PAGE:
Accelerating Technologies

A few weeks ago I had the opportunity to attend a conference in which Ray Kurzweil made a presentation called “The Democratization of Innovation in an Era of Accelerating Technologies.” Ray, an inventor, futurist, entrepreneur, and author, took us through the exponential growth of technology over the last 100+ years.
None of the information Ray presented was really new; in fact, much of it was history. But sitting there over lunch, it did make me stop and think about the rapid pace of change we are experiencing in our information technology world. Ray reminds us that this improvement is accompanied by a dramatic reduction in unit costs, so that technology becomes “democratized,” available to all.
We have all personally experienced this trend first hand. For example, remember that first digital camera? It was kind of large and bulky, pretty slow, just a ‘meg’ or two, and expensive. Now, Best Buy has displays filled with digital cameras that are faster, smaller, better, and cheaper.
At work, we have witnessed the dramatic growth of data traffic and we can handle that traffic with smaller and cheaper equipment. Of course, we are not satisfied. We continue to develop systems that increase the traffic and, of course, we want to continue to shrink the costs.
Ray one-ups Moore’s Law , which originally stated that the number of transistors on an integrated circuit would double every two years. Ray says that information technology of all kinds doubles its power every year. This concept also applies to miniaturization, i.e., as things get more powerful and cheaper, they also get smaller. A prime example is nanotechnology – working on an atomic and molecular scale.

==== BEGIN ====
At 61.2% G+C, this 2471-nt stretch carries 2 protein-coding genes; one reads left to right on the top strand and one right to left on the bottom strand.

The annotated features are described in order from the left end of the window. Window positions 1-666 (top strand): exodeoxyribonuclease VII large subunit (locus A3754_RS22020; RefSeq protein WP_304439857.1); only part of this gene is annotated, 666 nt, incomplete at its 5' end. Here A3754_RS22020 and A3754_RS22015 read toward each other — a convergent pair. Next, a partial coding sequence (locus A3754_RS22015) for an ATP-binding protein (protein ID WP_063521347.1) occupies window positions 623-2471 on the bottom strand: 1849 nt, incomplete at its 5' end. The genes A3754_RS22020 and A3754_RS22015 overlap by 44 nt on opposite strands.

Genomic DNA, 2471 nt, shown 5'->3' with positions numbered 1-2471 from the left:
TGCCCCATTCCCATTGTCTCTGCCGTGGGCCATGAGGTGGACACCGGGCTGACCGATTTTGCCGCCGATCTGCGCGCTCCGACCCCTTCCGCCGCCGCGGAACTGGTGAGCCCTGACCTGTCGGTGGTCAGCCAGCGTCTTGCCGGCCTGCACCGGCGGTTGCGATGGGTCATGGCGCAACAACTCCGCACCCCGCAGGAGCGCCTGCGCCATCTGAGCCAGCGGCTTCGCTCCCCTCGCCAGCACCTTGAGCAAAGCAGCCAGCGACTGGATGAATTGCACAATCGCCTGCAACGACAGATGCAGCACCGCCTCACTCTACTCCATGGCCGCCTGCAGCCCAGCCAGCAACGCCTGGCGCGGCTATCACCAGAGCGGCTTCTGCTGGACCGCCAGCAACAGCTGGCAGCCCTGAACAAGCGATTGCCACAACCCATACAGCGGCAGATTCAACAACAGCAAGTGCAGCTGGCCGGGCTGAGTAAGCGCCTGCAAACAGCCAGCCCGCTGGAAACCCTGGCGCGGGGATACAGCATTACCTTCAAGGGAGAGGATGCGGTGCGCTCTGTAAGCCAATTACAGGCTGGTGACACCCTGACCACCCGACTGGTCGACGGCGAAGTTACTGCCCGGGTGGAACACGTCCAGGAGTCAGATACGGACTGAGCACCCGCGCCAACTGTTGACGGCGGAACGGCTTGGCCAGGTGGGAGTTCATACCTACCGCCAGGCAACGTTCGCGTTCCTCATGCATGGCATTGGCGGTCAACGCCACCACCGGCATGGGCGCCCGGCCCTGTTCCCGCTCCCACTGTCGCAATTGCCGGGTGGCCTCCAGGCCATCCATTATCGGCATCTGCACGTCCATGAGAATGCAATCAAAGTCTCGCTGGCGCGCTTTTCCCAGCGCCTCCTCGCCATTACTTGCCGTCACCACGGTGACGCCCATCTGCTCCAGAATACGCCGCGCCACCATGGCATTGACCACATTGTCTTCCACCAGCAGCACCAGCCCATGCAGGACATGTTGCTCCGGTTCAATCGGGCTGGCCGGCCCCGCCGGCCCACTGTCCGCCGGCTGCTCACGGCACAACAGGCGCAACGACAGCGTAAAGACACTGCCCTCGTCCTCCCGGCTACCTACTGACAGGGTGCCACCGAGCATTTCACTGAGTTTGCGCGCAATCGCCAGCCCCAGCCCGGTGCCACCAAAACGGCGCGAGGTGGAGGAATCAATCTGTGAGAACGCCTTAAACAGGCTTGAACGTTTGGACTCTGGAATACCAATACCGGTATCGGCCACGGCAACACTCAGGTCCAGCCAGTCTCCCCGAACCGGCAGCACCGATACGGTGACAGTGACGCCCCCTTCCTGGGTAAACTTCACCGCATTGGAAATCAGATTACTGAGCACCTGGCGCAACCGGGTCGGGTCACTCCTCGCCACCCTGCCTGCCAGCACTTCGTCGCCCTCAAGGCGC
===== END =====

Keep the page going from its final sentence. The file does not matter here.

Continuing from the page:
What really grabbed my attention was the application of this increasing power and shrinking cost and size to two “technologies” that we in the CIO world do not normally consider: Solar Energy and Health IT.
Ray’s projection is that nanotechnology will enable solar technology, in only five years, to be at the tipping point – when the cost of solar energy will equal the cost of energy from oil and coal. I can only hope that Ray Kurzweil is correct! But will we really see solar energy move into a significant role in our lives starting in only five years?
Health IT is even more intriguing. Not only will IT help us manage all our health related information , nanotechnology will allow us to study the human body faster and better. The next generation of CT scans and MRIs will assist medical personnel as they work to solve our individual medical issues as well as the larger issues of solving cancer and other diseases. One can only imagine the diagnostic equipment we will we have in a few years. Nanotechnology and medicine can improve our lives with new gene therapies, smart drugs, and simulated testing of drugs. Will nanotechnology allow us to indeed solve cancer?
As I try to comprehend what a doubling of all kinds of information technology every year will bring to us, one thing is sure – it will be truly amazing. I can hardly wait!
If you are interested, take a look at Ray Kurzweil’s presentation and slides.